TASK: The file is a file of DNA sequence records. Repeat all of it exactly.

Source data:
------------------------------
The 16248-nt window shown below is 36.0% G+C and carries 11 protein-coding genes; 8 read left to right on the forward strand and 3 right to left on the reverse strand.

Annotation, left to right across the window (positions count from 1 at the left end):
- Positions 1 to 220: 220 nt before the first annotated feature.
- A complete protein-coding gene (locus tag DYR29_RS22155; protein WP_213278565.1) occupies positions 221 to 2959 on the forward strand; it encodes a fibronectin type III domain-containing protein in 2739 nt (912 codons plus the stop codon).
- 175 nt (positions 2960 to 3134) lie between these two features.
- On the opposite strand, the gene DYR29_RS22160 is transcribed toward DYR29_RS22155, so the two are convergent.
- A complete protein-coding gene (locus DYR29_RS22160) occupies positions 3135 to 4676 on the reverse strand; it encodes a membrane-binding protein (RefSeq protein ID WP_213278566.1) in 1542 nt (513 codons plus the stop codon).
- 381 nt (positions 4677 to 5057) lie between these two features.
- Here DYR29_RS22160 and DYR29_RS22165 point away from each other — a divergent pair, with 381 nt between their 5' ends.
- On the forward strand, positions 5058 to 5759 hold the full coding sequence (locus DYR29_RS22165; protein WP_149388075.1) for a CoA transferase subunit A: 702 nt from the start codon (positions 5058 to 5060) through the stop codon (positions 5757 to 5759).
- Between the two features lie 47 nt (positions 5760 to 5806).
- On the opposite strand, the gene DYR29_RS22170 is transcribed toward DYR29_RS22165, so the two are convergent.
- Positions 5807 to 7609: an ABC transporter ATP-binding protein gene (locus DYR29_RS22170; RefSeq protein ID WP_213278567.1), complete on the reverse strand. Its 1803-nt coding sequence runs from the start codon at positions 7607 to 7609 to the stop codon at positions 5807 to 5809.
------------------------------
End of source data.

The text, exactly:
The 16248-nt window shown below is 36.0% G+C and carries 11 protein-coding genes; 8 read left to right on the forward strand and 3 right to left on the reverse strand.

Annotation, left to right across the window (positions count from 1 at the left end):
- Positions 1 to 220: 220 nt before the first annotated feature.
- A complete protein-coding gene (locus tag DYR29_RS22155; protein WP_213278565.1) occupies positions 221 to 2959 on the forward strand; it encodes a fibronectin type III domain-containing protein in 2739 nt (912 codons plus the stop codon).
- 175 nt (positions 2960 to 3134) lie between these two features.
- On the opposite strand, the gene DYR29_RS22160 is transcribed toward DYR29_RS22155, so the two are convergent.
- A complete protein-coding gene (locus DYR29_RS22160) occupies positions 3135 to 4676 on the reverse strand; it encodes a membrane-binding protein (RefSeq protein ID WP_213278566.1) in 1542 nt (513 codons plus the stop codon).
- 381 nt (positions 4677 to 5057) lie between these two features.
- Here DYR29_RS22160 and DYR29_RS22165 point away from each other — a divergent pair, with 381 nt between their 5' ends.
- On the forward strand, positions 5058 to 5759 hold the full coding sequence (locus DYR29_RS22165; protein WP_149388075.1) for a CoA transferase subunit A: 702 nt from the start codon (positions 5058 to 5060) through the stop codon (positions 5757 to 5759).
- Between the two features lie 47 nt (positions 5760 to 5806).
- On the opposite strand, the gene DYR29_RS22170 is transcribed toward DYR29_RS22165, so the two are convergent.
- Positions 5807 to 7609: an ABC transporter ATP-binding protein gene (locus DYR29_RS22170; RefSeq protein ID WP_213278567.1), complete on the reverse strand. Its 1803-nt coding sequence runs from the start codon at positions 7607 to 7609 to the stop codon at positions 5807 to 5809.